In Western Australia a team of scientists working in collaboration with Aboriginal traditional owners has successfully dated a 17,000-year-old kangaroo rock painting in the Kimberley region.
The rock painting was found in Balanggarra Country in the north-eastern Kimberley and is now officially the oldest known painting still on the wall of a rock shelter in Australia.
The work is part of a major, ongoing project aiming to develop a time scale for Aboriginal rock art in the Kimberley.
The 17,000-year-old kangaroo rock painting – along with 15 others – was dated using radiocarbon dating on mud wasp nests over and under the artworks – a new technique pioneered by The University of Melbourne geochronologist Dr Damien Finch.
University of Western Australia archaeologist Dr Sven Ouzman says when the painting was made the last ice age was just coming to a close.
“The sea would have been 200-300 kilometres further away. What’s inspiring about that is it shows times were fairly tough but on the other hand…even in an Ice Age they [Indigenous people] were making art.”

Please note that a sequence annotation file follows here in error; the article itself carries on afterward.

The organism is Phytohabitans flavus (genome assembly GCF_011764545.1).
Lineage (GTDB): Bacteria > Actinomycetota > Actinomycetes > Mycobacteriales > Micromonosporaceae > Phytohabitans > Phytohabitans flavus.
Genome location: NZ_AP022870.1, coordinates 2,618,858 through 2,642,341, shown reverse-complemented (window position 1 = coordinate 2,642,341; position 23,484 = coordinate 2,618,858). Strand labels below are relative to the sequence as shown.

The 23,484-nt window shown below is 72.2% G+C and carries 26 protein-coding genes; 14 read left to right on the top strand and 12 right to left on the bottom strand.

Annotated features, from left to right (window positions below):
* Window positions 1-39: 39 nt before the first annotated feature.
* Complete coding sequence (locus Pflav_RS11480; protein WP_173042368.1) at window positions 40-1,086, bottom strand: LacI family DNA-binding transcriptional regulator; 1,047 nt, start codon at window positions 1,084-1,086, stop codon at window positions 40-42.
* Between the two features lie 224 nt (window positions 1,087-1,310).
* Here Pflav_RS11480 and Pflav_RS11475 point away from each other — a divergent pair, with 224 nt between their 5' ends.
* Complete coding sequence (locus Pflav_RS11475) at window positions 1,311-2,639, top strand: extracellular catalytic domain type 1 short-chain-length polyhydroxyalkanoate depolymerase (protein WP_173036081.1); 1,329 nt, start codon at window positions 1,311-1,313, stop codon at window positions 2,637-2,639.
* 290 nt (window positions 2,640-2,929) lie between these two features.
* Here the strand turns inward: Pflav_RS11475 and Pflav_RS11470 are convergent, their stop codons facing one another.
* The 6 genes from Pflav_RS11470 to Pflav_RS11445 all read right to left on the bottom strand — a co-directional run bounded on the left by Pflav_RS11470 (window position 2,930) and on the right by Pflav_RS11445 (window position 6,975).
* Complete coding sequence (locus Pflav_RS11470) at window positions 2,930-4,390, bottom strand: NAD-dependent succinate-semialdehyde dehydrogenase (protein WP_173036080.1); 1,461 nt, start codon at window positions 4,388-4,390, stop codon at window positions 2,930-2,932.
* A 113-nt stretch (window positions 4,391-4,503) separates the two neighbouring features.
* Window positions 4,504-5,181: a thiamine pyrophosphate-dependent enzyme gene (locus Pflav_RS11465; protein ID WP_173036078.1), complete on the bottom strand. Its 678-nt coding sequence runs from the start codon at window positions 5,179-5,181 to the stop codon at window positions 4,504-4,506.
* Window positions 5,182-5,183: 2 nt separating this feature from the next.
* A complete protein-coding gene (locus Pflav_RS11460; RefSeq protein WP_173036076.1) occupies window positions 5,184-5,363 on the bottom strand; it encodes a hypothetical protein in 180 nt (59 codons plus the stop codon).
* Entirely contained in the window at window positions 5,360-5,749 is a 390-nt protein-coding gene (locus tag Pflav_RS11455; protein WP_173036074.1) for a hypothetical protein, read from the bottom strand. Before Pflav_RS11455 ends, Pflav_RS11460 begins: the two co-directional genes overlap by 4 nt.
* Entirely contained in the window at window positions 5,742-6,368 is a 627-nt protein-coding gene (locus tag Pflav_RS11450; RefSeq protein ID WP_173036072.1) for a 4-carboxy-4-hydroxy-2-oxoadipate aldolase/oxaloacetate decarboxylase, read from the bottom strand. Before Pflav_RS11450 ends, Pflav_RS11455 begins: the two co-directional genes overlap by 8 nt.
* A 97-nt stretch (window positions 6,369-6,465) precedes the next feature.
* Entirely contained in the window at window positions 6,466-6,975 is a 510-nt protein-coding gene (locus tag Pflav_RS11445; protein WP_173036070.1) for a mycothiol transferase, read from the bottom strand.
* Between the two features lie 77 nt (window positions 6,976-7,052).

“This is a big painting, it’s two metres, you need a lot of pigment, you’ve got to travel to get the ochre, you’ve got to trade with people … this is not just surviving: this is thriving.”
Cissy Gore-Birch, Chair of the Balanggarra Aboriginal Corporation, said partnerships were important to integrate traditional knowledge with science, to preserve Australia’s history and cultural identity.
“It’s important that Indigenous knowledge and stories are not lost and continue to be shared for generations to come,” Ms Gore-Birch said.
“The dating of this oldest known painting in an Australian rock shelter holds a great deal of significance for Aboriginal people and Australians, and is an important part of Australia’s history.”